The potential causes of the observed increase in Switzerland are difficult to disentangle but could be related to the factors already discussed by Koch-Henriksen et al., namely a better and earlier case ascertainment in recent years, increased cigarette smoking, increased occurrence of obesity and fewer childbirths (31). However, the temporal trends of these risk factors only partially overlap with the observed age structure in this study, thus leaving room for the impact of other, currently unknown factors (32). In addition, the shift in demographics and increased life expectancy between 1986 and 2016 is likely to have increased the prevalence of MS.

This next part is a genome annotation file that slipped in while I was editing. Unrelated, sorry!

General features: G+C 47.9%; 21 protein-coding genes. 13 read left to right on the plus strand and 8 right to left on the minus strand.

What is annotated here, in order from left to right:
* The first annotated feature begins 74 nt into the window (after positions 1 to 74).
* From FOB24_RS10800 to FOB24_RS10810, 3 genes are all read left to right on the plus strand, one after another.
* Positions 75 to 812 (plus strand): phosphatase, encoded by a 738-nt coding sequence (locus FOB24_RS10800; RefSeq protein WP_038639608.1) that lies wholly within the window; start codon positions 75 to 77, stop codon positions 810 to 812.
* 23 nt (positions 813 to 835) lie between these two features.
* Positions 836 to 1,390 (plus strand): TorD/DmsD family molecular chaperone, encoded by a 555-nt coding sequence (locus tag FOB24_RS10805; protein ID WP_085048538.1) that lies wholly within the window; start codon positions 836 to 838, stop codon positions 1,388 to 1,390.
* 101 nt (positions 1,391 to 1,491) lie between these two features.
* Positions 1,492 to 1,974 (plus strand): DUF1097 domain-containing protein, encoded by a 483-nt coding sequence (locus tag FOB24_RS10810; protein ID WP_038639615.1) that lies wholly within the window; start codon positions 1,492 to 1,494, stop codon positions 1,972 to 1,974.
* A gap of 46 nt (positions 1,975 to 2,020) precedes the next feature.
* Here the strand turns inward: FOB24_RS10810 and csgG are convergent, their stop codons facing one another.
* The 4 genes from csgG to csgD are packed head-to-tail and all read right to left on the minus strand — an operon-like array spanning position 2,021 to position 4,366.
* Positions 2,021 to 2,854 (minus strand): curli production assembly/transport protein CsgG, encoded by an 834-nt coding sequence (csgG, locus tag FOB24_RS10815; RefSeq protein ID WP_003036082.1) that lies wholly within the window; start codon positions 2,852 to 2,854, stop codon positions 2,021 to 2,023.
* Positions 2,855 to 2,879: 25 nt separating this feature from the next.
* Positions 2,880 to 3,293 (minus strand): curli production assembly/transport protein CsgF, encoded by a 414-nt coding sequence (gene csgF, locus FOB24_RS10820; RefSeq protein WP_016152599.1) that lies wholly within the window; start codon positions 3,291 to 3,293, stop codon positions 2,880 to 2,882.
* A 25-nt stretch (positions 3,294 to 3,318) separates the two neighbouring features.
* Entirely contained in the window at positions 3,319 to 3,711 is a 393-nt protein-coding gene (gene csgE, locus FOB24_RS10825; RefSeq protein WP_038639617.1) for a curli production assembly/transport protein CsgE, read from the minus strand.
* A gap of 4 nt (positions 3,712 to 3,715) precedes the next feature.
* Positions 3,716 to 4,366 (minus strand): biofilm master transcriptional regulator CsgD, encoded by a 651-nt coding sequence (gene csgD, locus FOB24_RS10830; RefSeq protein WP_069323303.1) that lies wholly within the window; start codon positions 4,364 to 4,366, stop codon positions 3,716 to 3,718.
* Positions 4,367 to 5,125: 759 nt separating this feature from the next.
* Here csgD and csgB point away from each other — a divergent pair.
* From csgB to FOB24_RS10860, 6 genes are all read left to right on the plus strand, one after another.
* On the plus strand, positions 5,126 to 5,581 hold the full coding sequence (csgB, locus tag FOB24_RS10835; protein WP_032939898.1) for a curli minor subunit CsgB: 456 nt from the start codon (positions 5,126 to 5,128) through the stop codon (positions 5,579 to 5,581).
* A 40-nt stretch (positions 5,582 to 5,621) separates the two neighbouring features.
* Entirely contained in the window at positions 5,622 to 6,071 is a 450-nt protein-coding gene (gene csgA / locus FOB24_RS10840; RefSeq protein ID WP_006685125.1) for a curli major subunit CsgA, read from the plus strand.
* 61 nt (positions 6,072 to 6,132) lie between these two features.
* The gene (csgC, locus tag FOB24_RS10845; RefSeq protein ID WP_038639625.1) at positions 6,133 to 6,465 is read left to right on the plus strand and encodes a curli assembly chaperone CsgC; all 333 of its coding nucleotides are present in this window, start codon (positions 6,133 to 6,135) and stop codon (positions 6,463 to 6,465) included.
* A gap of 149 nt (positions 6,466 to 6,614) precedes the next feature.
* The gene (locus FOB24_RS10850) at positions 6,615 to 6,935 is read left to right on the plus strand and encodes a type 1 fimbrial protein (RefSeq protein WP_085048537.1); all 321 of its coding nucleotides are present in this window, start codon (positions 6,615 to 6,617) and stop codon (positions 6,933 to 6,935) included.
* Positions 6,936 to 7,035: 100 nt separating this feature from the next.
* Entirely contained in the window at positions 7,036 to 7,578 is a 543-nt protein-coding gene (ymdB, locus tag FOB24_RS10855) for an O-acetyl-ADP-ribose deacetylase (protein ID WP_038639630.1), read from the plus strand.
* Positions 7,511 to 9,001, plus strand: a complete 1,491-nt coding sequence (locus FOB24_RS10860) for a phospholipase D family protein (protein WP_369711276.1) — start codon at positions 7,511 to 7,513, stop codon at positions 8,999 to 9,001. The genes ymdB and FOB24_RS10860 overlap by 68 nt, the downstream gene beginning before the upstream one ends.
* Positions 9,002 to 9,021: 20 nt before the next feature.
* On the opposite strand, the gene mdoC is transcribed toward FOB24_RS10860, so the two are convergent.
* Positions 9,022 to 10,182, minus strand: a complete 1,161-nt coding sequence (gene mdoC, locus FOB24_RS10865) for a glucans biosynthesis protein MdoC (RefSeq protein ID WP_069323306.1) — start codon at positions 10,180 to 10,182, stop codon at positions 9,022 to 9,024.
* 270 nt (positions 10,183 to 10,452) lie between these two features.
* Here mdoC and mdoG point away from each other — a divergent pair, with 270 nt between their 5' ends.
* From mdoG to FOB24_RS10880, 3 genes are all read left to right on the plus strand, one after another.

Regarding the limitations, some short-comings on the data side need to be mentioned. The comparison of the Swiss MS registry subgroup with the Swiss national MS treatment registry dataset showed differences regarding type of DMT and the sex-ratio. Reasons for these differences might be the underlying insurance population covered and the potential underrepresentation of the Swiss MS registry in the tails of the age distribution. However, we are convinced that these factors have a minimal influence on the overall prevalence. The difference in the distribution of disease courses (relapsing-remitting MS vs. secondary-progressive MS) is likely to be due to misclassification in the Swiss national MS treatment registry database. Additionally, no single dataset is available for external verification of the Swiss MS registry distributions and as a consequence the estimation results. However, the observed differences between the Swiss MS registry to the Swiss MS cohort study validation dataset were expected and plausibly explainable. Moreover, there was general agreement regarding key variables in both databases and others studies, for example regarding the sex-ratio, age distribution, and MS type (21, 22, 29), which—overall—is reassuring. Lastly, the comparison between 1986 and 2016 is interesting but should be regarded critically. The studies were conducted using different study designs and target populations, in different times, which will likely impact the results. Especially in the tails of the age distributions, uncertainty is higher.